Lucie Fink always had a hunch that she belonged on camera, but at the time she graduated from Johns Hopkins University in 2014, the Scarsdale, New York native said there weren’t many hosting gigs that didn’t involve red carpets or celebrity gossip. “I just didn’t want that,” she says. “It seemed like my only option was to go behind the scenes and be a producer.” At the advertising giant Ogilvy, Fink impressed then chief creative officer Lisa Clunie with her portfolio of colorful stop-motion animation. It was good timing—A few weeks later, when Clunie departed to become chief operarting officer at Refinery29, Fink was one of her first hires. 

Over the next two years, Fink became one of Refinery29’s first on-air talents, best known for starring in the five-day challenge series Try Living with Lucie, which she had conceptualized, pitched, and produced. Her bubbly personality, adventurous style, and wry sense of humor made her a natural fit, and as her star began to rise, so did her opportunities: fitness brands, talent agents, and TV scouts came knocking. Here, the 27-year-old—who now has 170,000 Instagram followers, 175,000 YouTube subscribers and an income in the “multiple six figures”—tells us how she leveraged her success at the influential women’s media company and set off to launch her own. 

Going On-Air

When I started, Refinery 29’s YouTube channel didn't have any sort of regular programs or hosts, so we built a dedicated audience that was coming back week after week to see me trying something new. “Try Living With Lucie” became their most successful hosted YouTube show and won Webby and Telly awards, and it made me someone who was known online. At the same time, partly because of my side animation projects, my own Instagram started gaining traction and brands started to reach out to me directly, wanting to send products and have me post about them. Eventually, around early 2017, I decided I didn’t need more free products, and thought, Maybe I should charge brands to be featured. That was a turning point. 

It became a delicate situation, though, me being a full-time employee with Refinery29 and doing partnerships with brands on my own. I also felt like it wasn't in my best interest to be negotiating these deals by myself. I was in talks with ICM [Partners] for representation, but Refinery29 offered to represent me instead. They had developed an internal talent program where they’d play agent and manager all in one. Back then, I didn’t have a big enough following to do much on my own, and I really wasn’t interested in leaving the company, so it made perfect sense.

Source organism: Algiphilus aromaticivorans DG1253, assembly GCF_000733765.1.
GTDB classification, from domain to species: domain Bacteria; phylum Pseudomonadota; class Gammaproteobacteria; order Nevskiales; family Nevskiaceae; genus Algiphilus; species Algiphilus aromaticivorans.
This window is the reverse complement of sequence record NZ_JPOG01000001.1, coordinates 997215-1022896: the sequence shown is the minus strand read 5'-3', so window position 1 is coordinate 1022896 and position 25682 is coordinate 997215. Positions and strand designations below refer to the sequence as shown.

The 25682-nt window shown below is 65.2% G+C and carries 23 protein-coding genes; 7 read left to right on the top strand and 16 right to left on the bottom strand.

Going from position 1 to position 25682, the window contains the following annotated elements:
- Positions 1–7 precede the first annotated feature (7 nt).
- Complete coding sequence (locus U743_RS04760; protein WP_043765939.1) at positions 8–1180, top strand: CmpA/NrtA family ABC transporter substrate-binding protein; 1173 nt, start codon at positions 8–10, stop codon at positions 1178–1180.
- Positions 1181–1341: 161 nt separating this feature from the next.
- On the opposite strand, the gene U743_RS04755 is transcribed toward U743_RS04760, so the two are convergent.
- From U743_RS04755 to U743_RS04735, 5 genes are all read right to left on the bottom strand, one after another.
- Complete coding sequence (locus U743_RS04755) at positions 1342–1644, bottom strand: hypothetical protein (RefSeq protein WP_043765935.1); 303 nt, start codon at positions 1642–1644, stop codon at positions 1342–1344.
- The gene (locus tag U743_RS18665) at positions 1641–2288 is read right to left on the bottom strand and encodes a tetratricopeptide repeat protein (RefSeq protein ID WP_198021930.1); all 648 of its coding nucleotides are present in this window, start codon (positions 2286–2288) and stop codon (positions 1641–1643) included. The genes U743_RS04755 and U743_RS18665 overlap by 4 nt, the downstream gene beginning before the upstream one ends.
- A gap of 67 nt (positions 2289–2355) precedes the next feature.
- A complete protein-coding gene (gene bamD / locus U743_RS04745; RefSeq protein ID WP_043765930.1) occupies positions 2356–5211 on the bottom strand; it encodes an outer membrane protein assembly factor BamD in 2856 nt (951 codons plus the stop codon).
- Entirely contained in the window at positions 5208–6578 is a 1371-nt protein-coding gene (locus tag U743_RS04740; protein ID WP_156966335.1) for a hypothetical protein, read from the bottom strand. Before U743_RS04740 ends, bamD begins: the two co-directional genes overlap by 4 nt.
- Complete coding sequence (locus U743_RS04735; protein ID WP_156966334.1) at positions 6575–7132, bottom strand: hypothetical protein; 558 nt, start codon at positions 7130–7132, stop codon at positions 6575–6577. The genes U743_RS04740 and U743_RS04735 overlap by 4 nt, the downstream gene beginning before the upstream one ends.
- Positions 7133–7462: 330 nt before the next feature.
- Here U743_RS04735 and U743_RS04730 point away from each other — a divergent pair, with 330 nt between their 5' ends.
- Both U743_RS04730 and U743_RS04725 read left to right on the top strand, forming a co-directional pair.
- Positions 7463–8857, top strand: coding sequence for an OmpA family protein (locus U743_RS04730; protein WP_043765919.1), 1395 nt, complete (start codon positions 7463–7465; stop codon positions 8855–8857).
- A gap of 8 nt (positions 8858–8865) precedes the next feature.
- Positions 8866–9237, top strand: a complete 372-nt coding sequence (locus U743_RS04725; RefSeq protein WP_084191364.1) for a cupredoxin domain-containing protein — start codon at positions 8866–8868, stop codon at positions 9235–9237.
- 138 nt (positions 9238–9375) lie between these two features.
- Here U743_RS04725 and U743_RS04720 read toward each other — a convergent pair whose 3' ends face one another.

We re-negotiated my contract after a year, but I was slowly understanding that the deals minded Refinery's best interests, not mine. Also, I couldn’t distinguish myself separately from them the way I wanted to. I wanted to be more than the five-day challenge girl. It was approaching time for me to go on my own.

Photo: Yumi Matsuo

Making the Side Hustle the Main Hustle (and Vice Versa)

By early 2019, I had found an agent and was thinking about starting my own YouTube channel, which I wouldn’t be able to do along with a full-time job. But I had a hard time leaving my Refinery series behind. My audience still wanted them. Thankfully, the company and I came up with another new contract that made it so I was no longer an official employee but allotted me a set number of videos that I’d make for them each quarter.

There were a few exclusivity agreements or companies I couldn't work with––chiefly Refinery29's biggest competitors, like PopSugar and Buzzfeed––but those were just for one year. As of this year, in 2020, I'm working with Refinery on a per project basis. With [Refinery] having been bought by Vice [in January], we’ve just agreed to work together as projects emerge. I’m in the process of doing something with them right now to promote their new loungewear line, actually. So we're still very amicable and in touch.

A lot of people ask me about balancing a full-time job and a side hustle, and how I knew it was time to leave. My advice is to look at the numbers. Part of the reason I felt ready was because the stuff I was doing on my own as an influencer became, eventually, significantly more lucrative than my salary. I figured, okay, if this is what I'm making on the side while juggling a full-time job, imagine what I could make if I did this full-time. 

Knowing Your Value